The European Research Council has awarded a team of researchers from the University of Southampton a €2.8 million ($3.6 million USD) grant to support research into enhanced nuclear magnetic resonance (NMR), which could lead to brighter and more precise MR images.
NMR, the physical principle underlying MRI scanning, produces inherently weak signals. However, recent methods lead to substances exhibiting a phenomenon called hyperpolarization, and give rise to NMR signals that can be more than 100,000 times stronger than normal. The problem is that this enhancement lasts a short amount of time—up to one minute in favorable cases.
Research in Southampton has previously demonstrated the existence of quantum states that have very long lifetimes—up to half an hour in the case of the common substance nitrous oxide. The grant will support a project that involves a combination of the hyperpolarization effect with the long-lived quantum states developed in Southampton. The combination could enable enhanced NMR signals which last long enough to perform an MRI scan.
“This could have benefits for MRI scanning. If you have strong signals, you can detect smaller amounts of substance that are less concentrated," said Malcom Levitt, PhD, of University of Southampton in Southampton, U.K., in a statement. "For example, some substances naturally occur in a cell as part of the metabolism process, but occur in greater amounts in cancerous cells. Through this method, we should be able to detect when these substances are present and cells are potentially cancerous, earlier than ever before.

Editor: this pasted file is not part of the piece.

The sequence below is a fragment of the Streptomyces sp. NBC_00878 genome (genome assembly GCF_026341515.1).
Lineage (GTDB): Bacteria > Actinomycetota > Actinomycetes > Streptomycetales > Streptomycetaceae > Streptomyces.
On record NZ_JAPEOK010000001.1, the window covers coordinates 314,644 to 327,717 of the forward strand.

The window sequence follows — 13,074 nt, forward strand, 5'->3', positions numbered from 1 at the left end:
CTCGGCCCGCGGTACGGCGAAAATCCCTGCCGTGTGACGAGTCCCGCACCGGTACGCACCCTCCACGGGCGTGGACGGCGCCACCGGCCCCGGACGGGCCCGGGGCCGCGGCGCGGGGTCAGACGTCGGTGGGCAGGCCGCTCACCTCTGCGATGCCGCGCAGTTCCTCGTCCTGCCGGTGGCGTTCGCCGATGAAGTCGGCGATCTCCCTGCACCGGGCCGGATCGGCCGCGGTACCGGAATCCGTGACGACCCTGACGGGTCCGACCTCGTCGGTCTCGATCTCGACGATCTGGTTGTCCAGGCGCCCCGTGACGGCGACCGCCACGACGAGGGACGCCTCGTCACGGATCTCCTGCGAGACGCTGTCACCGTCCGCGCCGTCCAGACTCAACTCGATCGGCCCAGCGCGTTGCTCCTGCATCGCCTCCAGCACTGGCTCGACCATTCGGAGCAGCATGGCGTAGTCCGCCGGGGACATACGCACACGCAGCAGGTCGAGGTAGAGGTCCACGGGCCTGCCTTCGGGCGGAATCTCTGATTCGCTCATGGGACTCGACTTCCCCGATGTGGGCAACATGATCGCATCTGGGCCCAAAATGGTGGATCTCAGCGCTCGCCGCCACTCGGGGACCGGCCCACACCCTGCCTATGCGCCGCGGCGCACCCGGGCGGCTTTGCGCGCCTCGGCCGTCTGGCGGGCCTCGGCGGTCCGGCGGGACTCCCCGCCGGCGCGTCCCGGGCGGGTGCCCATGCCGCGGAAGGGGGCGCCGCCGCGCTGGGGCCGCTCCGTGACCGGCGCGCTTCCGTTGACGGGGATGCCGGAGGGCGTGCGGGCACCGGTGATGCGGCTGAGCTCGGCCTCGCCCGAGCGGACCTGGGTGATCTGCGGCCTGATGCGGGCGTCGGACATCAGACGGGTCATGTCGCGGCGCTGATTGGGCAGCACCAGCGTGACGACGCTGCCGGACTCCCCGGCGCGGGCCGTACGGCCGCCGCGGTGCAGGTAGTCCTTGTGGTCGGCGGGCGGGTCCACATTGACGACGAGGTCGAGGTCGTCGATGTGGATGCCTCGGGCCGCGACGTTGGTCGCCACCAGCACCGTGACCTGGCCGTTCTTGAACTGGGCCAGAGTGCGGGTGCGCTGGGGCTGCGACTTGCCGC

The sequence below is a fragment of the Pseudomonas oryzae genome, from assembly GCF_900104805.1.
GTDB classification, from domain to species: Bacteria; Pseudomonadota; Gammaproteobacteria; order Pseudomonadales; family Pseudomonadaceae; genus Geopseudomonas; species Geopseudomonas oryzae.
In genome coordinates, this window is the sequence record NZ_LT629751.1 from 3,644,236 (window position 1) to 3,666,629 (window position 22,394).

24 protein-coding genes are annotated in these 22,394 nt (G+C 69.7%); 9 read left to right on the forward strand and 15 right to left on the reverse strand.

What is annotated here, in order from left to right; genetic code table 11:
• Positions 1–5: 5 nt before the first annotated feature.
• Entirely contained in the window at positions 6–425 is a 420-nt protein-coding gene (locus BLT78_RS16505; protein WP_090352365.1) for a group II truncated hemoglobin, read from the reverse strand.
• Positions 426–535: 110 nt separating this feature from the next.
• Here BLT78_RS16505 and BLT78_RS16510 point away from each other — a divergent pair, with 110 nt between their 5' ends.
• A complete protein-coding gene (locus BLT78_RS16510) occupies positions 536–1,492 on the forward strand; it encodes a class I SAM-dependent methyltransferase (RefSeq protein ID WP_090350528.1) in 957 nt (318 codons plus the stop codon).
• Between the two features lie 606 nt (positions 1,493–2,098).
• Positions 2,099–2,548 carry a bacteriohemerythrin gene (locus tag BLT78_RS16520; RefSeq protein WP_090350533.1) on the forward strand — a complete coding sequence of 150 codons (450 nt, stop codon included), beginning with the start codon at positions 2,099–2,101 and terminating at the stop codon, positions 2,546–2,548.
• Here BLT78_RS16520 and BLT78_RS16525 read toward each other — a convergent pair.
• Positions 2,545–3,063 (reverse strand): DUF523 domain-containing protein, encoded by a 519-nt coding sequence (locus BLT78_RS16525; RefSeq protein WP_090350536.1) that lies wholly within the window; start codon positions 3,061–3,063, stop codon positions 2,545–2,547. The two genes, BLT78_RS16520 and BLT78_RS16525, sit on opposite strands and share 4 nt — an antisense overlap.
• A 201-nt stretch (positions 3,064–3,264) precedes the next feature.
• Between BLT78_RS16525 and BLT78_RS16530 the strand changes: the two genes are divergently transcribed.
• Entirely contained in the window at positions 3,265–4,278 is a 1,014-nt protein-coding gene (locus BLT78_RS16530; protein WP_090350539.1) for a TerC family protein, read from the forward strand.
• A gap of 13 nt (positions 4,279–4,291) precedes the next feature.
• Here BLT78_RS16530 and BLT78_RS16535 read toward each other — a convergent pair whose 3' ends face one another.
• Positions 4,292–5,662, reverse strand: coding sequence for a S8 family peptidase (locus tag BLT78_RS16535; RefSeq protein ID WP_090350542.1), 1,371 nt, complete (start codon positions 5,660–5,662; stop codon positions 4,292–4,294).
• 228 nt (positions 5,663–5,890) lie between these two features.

“Additionally, this method could allow us to detect oxygen levels in cells. When oxygen levels are depleted, this can mean that cells are metabolizing more quickly, which can suggest that the cells are cancerous.”
In addition to funding the research, the grant will allow for two new pieces of equipment to be installed at the University of Southampton. One will be a polarizer, which will be designed and constructed in Southampton, and which will generate substances exhibiting the hyperpolarization phenomenon. The second will be an NMR spectrometer equipped to perform small-scale MRI experiments, to test out the new concepts in preparation for performing experiments on a clinical MRI scanner.
It is hoped that this research, which will run over the next four years, will lead to the development of new tools for clinicians to detect metabolic or anatomical abnormalities in the body. The long term aim is the development of a range of clinical applications, including the early detection of cancer, according to the university.